When Christina Szurlej saw the dumpster outside of her apartment overflowing with waste that could have been recycled, she’d had enough.
Szurlej, a professor at St. Thomas University, decided to use her frustration with the lack of curbside recycling at apartment buildings in Fredericton to create a project for her human rights capstone seminar class.
“I identified it as a problem and thought it was something that the capstone seminar students and I could reasonably solve and address through a human rights advocacy campaign,” Szurlej said.
From that, Come and Get ‘Em Fredericton was born. The campaign is only a few weeks old, but the petition already has received 818 signatures as of Nov. 5.
Szurlej’s students each came up with a human rights advocacy proposal, from their own research and ideas. Their work was then pooled and the best ideas were selected from each.
The project consists of a social media campaign, a change.org petition, a letter to city council and a press release.
“The letter to city council and press release will be submitted once we reach 1,000 signatures,” Szurlej said.
Szurlej said other than the environmental rights to life, clean water and air, there is another human rights component to the project.
“Treating those who live in multi-unit residential buildings differently than wealthier homeowners could actually amount to discrimination under the New Brunswick Human Rights Act, because social condition is a prohibited ground for discrimination,” Szurlej said.
Fourth-year human rights student Rachel Slipp said her favourite part of getting the petition out is seeing people’s comments as to why they signed.
“Some people didn’t even realize this was an issue. I mean, if you live in a home and have never lived in an apartment in Fredericton you might not realize that the people who live in apartments don’t have the same access to recycling as you do,” she said.
Slipp said she did a lot of research on recycling programs in other capital cities in Canada.
“In Halifax they don’t offer curbside recycling pickup to apartment buildings, but it’s actually against the law for there not be recycling facilities at each building,” she said.
“In Toronto they do offer curbside recycling collection for multi-unit buildings, and they even have an incentive … There’s a limit on how much garbage you can have per building or per resident and if you go over you have to pay more money, but there is no limit on how much recycling you can have.”
Another fourth-year student in the class, Catherine Lansley, helped design the social media campaign.
“We are calling out for public support via Facebook, Twitter and Instagram, as well as advertising for our petition online,” she said.
Lansley also said the class is reaching out to legislators and community groups within the city.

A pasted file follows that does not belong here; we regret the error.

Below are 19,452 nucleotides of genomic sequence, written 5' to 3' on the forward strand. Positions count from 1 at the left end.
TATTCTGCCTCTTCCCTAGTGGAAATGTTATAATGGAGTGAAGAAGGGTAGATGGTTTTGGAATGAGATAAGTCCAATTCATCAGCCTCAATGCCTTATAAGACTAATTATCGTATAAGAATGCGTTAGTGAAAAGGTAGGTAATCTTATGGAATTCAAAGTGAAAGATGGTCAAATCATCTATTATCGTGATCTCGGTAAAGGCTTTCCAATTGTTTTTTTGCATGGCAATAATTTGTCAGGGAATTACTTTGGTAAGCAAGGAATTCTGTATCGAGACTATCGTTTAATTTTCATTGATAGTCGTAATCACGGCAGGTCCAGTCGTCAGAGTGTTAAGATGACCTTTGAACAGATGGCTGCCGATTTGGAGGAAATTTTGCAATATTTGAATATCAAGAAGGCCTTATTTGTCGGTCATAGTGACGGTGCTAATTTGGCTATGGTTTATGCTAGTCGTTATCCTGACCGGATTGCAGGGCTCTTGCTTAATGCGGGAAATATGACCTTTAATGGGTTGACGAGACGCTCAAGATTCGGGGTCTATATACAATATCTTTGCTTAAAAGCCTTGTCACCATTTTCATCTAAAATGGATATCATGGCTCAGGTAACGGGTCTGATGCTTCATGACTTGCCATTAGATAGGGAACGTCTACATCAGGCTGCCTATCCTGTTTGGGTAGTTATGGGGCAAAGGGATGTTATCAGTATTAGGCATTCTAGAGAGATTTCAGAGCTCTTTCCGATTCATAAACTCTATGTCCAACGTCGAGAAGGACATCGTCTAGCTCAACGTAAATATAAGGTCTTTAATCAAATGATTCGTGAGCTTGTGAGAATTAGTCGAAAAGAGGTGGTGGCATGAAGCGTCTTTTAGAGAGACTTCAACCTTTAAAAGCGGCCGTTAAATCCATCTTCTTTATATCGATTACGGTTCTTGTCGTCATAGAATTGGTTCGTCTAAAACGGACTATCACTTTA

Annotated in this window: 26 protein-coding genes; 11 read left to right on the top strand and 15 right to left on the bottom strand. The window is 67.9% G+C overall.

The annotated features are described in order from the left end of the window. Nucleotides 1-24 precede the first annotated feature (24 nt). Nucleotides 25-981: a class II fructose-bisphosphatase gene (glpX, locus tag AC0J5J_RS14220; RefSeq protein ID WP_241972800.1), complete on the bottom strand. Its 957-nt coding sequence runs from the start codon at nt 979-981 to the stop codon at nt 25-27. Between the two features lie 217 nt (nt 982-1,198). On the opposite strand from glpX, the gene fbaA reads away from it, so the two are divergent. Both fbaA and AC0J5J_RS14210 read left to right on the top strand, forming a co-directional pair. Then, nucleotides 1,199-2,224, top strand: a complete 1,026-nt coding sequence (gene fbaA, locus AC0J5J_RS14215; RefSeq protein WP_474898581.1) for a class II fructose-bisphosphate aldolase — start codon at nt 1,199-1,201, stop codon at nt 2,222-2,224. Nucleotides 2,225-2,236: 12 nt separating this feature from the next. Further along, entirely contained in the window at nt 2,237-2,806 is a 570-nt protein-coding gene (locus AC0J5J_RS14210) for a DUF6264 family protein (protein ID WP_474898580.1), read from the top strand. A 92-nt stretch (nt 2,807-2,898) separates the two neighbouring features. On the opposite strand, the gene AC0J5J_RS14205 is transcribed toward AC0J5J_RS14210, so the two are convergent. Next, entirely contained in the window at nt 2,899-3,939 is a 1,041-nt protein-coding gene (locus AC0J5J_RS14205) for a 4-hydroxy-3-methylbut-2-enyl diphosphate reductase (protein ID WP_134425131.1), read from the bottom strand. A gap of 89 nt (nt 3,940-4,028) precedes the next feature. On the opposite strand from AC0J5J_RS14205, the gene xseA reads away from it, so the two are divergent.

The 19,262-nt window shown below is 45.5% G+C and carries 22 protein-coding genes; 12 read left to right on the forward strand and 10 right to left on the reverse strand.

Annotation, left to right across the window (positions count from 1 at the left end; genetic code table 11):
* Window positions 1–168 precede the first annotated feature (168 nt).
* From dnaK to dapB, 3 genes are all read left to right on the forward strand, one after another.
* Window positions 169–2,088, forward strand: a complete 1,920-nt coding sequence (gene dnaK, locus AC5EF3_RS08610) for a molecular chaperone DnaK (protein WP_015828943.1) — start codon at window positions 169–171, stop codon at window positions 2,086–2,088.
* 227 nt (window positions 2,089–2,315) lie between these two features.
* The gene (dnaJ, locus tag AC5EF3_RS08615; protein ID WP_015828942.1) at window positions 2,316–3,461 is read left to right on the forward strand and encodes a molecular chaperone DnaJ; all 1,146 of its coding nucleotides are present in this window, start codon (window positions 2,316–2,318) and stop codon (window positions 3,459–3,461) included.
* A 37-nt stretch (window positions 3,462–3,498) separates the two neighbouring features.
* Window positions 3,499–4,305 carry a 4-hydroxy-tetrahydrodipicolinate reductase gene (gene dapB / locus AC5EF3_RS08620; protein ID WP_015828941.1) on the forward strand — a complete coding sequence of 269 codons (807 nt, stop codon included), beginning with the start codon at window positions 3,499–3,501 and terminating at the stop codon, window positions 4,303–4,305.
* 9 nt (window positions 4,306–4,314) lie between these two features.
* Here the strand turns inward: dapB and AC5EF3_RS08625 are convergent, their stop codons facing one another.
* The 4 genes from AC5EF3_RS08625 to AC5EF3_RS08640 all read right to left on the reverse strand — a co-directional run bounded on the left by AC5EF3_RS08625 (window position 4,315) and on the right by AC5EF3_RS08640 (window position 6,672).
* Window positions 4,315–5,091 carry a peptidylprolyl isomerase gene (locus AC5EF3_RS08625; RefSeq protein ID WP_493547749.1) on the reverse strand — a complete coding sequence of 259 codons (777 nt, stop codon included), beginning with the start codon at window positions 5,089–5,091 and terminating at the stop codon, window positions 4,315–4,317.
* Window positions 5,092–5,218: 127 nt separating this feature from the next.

Szurlej said the goal of the project is to get the city to commit to a timeline for implementing curbside recycling for multi-unit buildings, and to teach students transferable skills for human rights advocacy.
Szurlej, Lansley and third-year Rachelle Patrick presented to the mayor’s working committee on community and post-secondary relations on Nov. 3. Their presentation was complemented by a presentation from Stephen Hartley of Fredericton’s engineering department explaining the current state of recycling in the city.
Hartley said multi-unit residential buildings became ineligible for city curbside pickup between 2005 and 2007 after they were categorized as businesses rather than residences. He also said landlord’s concerns about the loss of space and abuse of the program were factors against curbside recycling at apartments.
City councillor and chair of the committee Greg Ericson said the city has been aware recycling for apartments is something Frederictonians want. However, finding a cost-effective program that actually has a positive environmental impact has been difficult.
“Just because they have a program doesn’t mean it delivers a green result,” he said.
Ericson also mentioned that in many other cities, such as Halifax and Toronto, there is a mandate for recycling programs from the provincial government. Ericson said N.B.’s government does not have a provincial mandate forcing cities to recycle, which leads to vast differences in recycling from city to city.
“Until that happens the only carrots the city has is built within the program itself,” he said.
At the city level, Ericson said they are waiting for a few staff reports to understand how an updated recycling program would best work in Fredericton.
Come and Get ‘Em Fredericton is continuing to gather community support through their petition.
It was announced on Nov. 7 that Fredericton will introduce an apartment recycling pilot project in 2018 with the possibility of full apartment recycling by 2019.